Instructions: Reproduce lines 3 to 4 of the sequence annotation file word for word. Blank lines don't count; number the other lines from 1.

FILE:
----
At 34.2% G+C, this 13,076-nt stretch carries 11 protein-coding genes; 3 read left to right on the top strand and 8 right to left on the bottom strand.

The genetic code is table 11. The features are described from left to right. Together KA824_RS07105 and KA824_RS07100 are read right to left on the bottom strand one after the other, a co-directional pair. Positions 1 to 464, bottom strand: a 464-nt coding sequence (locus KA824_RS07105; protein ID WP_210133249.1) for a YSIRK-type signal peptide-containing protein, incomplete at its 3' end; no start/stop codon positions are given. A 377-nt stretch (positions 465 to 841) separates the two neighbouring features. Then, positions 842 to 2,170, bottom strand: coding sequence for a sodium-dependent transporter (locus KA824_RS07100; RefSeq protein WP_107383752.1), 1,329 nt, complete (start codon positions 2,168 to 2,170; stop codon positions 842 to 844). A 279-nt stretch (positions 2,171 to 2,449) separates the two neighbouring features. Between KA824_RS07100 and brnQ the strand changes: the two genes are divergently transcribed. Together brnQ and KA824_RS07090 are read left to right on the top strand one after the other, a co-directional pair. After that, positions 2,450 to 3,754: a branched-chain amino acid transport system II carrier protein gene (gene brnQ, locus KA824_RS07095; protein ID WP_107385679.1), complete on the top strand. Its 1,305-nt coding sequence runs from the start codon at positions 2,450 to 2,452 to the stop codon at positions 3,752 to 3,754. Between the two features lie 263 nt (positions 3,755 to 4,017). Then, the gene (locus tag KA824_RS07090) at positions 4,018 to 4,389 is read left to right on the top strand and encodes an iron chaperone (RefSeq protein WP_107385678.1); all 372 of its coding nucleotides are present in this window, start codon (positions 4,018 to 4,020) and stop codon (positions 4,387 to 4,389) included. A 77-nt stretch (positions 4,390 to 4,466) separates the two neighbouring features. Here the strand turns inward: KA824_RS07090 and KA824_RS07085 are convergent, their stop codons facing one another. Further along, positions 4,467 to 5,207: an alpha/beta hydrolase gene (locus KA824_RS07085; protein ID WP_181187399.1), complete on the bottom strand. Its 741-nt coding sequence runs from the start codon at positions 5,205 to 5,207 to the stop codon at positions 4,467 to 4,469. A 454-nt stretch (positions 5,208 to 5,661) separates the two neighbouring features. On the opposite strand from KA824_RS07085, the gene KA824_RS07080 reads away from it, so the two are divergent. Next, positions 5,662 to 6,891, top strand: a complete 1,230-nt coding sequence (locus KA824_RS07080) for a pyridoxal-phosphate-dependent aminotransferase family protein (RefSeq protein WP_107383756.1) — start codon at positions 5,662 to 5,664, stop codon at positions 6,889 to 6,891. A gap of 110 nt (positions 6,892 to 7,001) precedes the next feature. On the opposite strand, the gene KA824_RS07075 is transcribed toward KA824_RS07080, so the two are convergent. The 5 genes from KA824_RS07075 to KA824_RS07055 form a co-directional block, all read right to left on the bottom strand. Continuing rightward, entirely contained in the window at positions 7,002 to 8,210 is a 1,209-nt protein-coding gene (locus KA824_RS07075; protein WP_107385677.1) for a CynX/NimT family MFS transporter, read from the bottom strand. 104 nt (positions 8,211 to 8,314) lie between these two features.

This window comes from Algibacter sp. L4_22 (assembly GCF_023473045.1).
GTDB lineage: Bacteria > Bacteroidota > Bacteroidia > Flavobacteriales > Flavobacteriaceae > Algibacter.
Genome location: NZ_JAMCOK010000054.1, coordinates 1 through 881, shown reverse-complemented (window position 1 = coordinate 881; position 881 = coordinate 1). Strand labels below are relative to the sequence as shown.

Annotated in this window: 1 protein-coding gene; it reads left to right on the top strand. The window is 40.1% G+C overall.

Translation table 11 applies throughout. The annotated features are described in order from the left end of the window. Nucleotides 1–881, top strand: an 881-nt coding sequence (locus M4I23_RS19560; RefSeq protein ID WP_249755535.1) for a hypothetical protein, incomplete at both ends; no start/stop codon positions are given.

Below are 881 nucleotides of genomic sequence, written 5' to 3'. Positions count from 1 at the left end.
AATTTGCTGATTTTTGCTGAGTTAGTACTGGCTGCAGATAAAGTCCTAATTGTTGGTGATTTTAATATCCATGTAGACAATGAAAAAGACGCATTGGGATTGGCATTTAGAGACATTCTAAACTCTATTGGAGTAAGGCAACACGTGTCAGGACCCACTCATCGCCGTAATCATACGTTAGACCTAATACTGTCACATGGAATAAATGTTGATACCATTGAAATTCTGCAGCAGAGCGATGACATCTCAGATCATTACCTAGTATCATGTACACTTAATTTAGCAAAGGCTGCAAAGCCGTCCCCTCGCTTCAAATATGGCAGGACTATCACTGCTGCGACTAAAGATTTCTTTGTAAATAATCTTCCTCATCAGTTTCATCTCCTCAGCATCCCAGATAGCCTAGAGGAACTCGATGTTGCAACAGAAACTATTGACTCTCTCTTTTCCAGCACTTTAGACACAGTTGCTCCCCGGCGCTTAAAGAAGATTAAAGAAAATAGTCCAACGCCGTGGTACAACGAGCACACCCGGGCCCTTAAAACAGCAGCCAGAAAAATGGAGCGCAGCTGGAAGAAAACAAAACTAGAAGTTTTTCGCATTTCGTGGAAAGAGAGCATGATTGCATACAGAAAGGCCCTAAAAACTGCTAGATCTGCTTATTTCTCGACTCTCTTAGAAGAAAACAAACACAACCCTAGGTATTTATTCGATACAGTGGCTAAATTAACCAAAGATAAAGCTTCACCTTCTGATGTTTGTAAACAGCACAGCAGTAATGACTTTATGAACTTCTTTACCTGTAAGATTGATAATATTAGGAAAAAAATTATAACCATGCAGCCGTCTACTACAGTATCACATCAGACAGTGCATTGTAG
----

This window comes from Algibacter sp. L4_22 (assembly GCF_023473045.1).
GTDB lineage: Bacteria > Bacteroidota > Bacteroidia > Flavobacteriales > Flavobacteriaceae > Algibacter.